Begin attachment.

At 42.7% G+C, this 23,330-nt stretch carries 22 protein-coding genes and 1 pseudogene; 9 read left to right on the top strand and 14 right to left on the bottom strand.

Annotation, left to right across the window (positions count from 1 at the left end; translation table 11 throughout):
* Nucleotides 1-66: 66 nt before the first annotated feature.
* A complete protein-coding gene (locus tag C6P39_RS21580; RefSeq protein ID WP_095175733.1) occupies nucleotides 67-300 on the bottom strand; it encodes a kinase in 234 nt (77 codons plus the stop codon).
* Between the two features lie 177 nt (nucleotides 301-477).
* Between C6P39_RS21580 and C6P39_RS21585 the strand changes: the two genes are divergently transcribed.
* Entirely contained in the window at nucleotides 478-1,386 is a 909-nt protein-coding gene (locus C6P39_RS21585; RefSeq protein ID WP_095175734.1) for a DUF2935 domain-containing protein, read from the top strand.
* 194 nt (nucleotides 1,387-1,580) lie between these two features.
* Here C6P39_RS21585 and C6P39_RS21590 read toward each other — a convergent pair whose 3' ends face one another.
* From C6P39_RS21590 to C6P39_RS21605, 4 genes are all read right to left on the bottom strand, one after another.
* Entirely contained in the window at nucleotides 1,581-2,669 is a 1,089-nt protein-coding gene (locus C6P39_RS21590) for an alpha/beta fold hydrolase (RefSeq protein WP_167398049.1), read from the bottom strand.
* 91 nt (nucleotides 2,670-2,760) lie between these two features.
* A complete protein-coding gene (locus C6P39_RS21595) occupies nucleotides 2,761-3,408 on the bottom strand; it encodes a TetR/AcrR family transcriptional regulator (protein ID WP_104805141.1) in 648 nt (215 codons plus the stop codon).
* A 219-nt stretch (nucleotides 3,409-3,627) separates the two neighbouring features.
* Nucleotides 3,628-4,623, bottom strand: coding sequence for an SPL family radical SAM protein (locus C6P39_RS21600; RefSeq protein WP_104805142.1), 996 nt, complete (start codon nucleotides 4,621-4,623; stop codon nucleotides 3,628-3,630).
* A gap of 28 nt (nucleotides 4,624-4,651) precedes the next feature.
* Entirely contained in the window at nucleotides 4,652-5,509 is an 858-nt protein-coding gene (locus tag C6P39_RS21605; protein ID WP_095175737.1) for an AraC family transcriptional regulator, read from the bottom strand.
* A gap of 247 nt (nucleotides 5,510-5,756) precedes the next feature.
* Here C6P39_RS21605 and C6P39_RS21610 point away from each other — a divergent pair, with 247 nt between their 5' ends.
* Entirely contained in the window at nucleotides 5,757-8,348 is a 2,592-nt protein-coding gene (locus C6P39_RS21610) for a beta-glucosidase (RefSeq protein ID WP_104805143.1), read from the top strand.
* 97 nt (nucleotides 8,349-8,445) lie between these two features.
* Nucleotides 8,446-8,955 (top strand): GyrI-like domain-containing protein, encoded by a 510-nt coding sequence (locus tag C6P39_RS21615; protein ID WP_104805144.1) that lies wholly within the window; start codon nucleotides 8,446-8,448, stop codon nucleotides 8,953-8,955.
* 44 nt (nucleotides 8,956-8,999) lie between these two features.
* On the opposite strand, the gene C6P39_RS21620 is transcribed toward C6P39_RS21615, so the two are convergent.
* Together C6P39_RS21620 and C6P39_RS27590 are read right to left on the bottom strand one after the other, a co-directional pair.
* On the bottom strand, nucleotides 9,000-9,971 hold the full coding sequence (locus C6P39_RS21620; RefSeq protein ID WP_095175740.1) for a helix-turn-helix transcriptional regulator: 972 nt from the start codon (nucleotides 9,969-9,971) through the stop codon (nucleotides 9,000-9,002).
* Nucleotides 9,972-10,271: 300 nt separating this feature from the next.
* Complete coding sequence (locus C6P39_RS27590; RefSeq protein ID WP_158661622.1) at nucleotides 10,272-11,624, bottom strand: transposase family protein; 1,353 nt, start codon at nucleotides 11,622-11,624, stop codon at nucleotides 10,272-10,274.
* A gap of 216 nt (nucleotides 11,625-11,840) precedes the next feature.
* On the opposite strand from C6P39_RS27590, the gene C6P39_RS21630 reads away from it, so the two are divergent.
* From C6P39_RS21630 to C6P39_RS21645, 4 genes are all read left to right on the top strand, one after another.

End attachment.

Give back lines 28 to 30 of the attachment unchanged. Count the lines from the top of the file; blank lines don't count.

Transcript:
* Complete coding sequence (locus C6P39_RS27590; RefSeq protein ID WP_158661622.1) at nucleotides 10,272-11,624, bottom strand: transposase family protein; 1,353 nt, start codon at nucleotides 11,622-11,624, stop codon at nucleotides 10,272-10,274.
* A gap of 216 nt (nucleotides 11,625-11,840) precedes the next feature.
* On the opposite strand from C6P39_RS27590, the gene C6P39_RS21630 reads away from it, so the two are divergent.